- Step 1: Gather your thoughts Gather your thoughts and write a statement describing what led up to your termination. Include all information related to the situation that will support your case, no matter how seemingly trivial.
- Step 2: Print statement Print, sign, and date two copies of the statement. Keep one copy in a file folder for your records.
- Step 3: Collect records Collect records of any communications that are related to your termination, including e-mails, memos, written feedback, and even sticky notes.
- Step 4: Consult a lawyer Consult with a lawyer, who will help you decide whether you have a valid claim.
- Step 5: Review records Review the records and order them chronologically. Type a dated list itemizing each communication along with a short explanation of how each item is related to the wrongful dismissal claim.
- TIP: The agency you are filing a claim with may not require you to submit records with your initial claim. However, if an investigation is pursued, this documentation will be very valuable.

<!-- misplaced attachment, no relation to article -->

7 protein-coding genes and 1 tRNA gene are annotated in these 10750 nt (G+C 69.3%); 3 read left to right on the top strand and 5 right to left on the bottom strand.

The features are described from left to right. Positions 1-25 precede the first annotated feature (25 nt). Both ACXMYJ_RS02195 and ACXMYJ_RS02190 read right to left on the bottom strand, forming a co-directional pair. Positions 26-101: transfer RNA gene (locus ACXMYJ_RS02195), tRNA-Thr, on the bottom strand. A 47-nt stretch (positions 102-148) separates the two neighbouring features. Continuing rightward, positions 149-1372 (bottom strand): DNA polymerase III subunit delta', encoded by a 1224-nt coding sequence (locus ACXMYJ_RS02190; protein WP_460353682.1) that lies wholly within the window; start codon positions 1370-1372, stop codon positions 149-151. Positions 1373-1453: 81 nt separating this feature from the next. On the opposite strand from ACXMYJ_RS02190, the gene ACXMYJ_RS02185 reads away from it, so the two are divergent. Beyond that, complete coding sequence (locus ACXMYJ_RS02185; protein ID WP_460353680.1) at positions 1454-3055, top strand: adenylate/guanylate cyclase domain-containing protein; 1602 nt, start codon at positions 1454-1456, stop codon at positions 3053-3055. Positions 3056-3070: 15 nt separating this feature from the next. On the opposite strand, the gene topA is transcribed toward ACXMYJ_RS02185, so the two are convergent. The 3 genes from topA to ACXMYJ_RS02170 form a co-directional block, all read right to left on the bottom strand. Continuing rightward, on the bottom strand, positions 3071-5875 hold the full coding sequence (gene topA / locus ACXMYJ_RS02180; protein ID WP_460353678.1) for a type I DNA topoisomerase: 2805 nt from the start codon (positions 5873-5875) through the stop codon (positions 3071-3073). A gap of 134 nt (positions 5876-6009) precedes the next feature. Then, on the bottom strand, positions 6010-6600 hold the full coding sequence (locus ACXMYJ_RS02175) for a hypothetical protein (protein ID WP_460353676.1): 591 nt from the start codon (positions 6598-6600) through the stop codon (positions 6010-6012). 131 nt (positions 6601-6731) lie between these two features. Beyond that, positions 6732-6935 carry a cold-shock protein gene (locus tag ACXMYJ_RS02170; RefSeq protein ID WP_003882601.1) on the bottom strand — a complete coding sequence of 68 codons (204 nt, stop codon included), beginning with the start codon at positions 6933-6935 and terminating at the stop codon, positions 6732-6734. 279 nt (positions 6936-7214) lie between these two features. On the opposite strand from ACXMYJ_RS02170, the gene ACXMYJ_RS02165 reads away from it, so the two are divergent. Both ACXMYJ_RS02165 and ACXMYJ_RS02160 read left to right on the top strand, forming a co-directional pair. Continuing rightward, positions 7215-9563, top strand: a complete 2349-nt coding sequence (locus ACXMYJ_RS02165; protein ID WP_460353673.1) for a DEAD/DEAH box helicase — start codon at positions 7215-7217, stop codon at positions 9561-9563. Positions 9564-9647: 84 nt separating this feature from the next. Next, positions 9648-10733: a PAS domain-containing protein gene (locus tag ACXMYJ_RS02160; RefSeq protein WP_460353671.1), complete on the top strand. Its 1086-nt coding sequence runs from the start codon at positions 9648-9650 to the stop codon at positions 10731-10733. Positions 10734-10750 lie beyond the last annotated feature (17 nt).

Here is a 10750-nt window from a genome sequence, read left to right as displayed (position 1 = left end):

- Step 6: Find correct agency With your lawyer, determine which state or federal agency to file your claim with. This will depend on the nature of your dismissal -- discrimination, harassment, or retaliation.
- TIP: If you are unsure of which agency is best suited to handle your claim, contact your local workforce commission; they will guide you.
- Step 7: Type and send claim Type your claim and send it to the appropriate agency. Every agency is unique in its requirements, so pay careful attention when submitting the required documentation.
- TIP: Make sure that you meet the time requirements dictated by the agency with which you are filing. Otherwise, your claim many not be reviewed.
- Step 8: Follow up Make follow-up calls to the agency, letting them know that you are willing to discuss the termination beyond what is stated in the formal claim.
- Step 9: Be patient Be patient -- claims take time to review.
- FACT: Tom Hanks won a Best Actor Oscar for his portrayal in the film Philadelphia of Geoffrey Bowers, a lawyer who was unlawfully dismissed for having AIDS.
You Will Need
- Printed statement of events
- Records of any related communications